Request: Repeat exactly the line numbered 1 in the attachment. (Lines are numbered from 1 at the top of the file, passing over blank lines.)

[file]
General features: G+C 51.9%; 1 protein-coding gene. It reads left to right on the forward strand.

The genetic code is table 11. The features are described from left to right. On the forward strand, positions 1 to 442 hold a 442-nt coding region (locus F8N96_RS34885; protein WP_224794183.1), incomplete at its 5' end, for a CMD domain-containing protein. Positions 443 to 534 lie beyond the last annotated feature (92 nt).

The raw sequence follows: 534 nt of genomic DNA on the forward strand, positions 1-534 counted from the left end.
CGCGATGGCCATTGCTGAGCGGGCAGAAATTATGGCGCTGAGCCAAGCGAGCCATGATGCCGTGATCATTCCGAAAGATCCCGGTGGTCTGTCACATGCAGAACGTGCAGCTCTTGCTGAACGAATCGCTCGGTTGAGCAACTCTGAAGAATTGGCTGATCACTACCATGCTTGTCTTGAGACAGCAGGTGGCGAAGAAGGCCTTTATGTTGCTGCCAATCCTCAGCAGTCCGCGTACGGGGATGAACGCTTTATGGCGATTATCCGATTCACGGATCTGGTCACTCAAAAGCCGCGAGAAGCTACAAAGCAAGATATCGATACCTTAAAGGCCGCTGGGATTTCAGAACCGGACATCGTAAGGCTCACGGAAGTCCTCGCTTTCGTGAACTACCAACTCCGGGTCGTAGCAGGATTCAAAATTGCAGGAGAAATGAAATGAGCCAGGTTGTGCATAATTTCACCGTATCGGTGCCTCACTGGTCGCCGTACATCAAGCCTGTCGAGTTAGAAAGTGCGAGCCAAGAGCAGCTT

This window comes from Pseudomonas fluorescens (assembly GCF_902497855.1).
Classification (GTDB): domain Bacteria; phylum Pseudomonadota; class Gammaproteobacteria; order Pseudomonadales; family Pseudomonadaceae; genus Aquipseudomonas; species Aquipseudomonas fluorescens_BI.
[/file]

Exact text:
General features: G+C 51.9%; 1 protein-coding gene. It reads left to right on the forward strand.